Even though the total solar eclipse doesn’t hit until August 21, the places that will deliver “path of totality”—astronomer-speak for the optimal position from which to view the event because you’re in the direct path of the resulting blackness—have already become highly prized. While the eclipse will be visible throughout North America, only a 70-mile-wide region of the U.S.—from Oregon to South Carolina—will be in that famed “the path of totality.” To find the perfect spot, feel free to plumb the depths of NASA’s own (free) maps. Or just use our regional guide.
Next up: The Rocky Mountains, which will witness totality in Idaho and Wyoming. These two states are home to some of the most spectacular landscapes in the country, landscapes that should offer stunning vistas to take in the eclipse.
Like the city of Portland, Idaho’s capital city won’t hit complete totality but if you’re okay with 99.5 percent darkness (at 11:27 AM), it could be a good alternative given the mad dash to all the spots in the state that’ll witness a full black out. As with Portland, the advantage of a big city should also help secure accommodations, and provide plenty of other distractions for the rest of your stay. Want totality? Go to Idaho Falls.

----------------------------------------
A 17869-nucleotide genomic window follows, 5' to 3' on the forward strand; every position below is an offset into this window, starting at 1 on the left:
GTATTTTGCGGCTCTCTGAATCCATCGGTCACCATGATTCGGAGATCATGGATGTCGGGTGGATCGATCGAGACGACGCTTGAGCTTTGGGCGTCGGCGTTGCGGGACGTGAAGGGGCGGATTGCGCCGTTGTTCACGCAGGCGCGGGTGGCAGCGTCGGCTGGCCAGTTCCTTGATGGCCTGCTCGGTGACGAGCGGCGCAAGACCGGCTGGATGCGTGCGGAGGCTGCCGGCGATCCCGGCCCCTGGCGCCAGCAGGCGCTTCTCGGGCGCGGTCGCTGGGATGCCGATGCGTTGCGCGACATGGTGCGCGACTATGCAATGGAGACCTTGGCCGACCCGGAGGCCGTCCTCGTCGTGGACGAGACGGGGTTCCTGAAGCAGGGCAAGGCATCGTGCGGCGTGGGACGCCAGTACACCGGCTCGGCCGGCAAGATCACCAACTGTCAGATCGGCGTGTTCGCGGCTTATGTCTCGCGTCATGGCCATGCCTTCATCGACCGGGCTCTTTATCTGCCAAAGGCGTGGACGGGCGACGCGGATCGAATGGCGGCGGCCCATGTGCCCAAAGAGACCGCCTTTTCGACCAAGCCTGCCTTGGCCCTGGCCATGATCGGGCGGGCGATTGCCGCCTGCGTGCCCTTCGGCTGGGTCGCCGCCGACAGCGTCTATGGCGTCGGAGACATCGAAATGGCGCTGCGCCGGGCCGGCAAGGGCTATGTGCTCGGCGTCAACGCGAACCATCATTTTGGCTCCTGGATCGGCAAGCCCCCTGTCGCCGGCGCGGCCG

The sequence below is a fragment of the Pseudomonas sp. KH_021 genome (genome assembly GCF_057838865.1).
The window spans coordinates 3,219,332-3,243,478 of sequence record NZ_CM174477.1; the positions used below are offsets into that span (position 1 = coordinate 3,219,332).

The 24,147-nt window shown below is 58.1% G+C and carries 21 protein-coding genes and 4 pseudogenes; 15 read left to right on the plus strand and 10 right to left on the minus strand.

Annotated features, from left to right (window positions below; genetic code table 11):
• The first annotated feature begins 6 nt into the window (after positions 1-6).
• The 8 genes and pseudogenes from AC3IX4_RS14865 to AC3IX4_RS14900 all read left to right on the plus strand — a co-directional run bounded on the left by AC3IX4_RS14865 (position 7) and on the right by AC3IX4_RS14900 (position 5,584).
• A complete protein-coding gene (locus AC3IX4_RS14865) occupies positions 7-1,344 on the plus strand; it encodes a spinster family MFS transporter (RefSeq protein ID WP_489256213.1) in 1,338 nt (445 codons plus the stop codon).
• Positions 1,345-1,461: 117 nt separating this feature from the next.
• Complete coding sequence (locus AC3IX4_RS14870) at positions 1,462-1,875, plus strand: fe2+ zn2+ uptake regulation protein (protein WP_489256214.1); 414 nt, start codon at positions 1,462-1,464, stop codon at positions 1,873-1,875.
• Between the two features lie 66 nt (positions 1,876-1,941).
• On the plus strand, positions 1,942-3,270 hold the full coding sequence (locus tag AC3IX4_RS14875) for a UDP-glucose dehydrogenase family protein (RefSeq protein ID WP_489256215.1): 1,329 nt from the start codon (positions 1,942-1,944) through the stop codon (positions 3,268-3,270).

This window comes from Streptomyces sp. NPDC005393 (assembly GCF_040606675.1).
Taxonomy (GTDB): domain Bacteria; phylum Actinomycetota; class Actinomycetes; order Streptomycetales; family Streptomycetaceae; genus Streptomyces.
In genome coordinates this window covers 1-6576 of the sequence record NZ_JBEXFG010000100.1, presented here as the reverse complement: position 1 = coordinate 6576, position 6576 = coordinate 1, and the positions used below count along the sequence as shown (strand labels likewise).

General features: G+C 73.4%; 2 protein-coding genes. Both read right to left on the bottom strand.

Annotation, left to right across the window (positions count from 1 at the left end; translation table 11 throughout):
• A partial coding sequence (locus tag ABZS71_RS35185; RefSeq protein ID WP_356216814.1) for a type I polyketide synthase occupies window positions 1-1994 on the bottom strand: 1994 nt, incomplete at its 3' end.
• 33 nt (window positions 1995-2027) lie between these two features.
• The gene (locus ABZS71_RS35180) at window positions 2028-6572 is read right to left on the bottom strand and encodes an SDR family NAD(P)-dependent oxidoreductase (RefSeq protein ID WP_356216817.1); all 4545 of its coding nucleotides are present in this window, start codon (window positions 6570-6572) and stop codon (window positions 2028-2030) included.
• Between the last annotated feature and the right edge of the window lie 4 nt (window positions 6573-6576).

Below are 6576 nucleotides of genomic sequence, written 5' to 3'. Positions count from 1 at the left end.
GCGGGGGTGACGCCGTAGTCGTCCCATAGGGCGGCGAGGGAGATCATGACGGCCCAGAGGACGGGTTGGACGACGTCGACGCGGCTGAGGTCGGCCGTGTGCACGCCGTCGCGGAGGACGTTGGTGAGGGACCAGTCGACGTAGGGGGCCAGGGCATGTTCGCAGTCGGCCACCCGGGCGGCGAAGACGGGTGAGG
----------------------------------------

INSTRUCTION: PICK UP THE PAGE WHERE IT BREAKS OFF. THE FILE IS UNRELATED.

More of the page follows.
Craters of the Moon National Monument and Preserve, Idaho
What better place to take in this celestial experience than this surreal national monument, which boasts a vast ocean of lava flows with scattered islands of cinder cones and sage. Established camp sites will likely get snatched up quickly, but they are first-come, first serve, so plot accordingly. And the state’s Snake River Valley will also get 2min and 18sec of darkness, along with wide-open vistas and solid weather prospects.
Grand Teton National Park, Wyoming
The entire part sits within the path of totality, hitting at 11:34 AM for 2:20 of darkness. The nearby city of Jackson will likely see mobs of eclipse enthusiasts that almost certainly strain accommodations both there and the nearby resort of Jackson Hole, but you can backpack-camp in the park itself, meaning you’ll just need to find the right spot to pitch your backcountry tent the night before. Or go big and hike up Gannett Peak, which stands at 13,809 feet and is the highest point in the entire eclipse. But be warned: serious mountaineers say it can take three to five days to reach the treacherous summit.
AstroCon 2017, which stretches from August 17-21, is the annual national convention of the Astronomical League—nearly 300 societies gathering in Casper, WY. Prepare to attempt to out-geek the most geekiest of solar eclipse nerds. And yes, of course, it’s on the path of totality.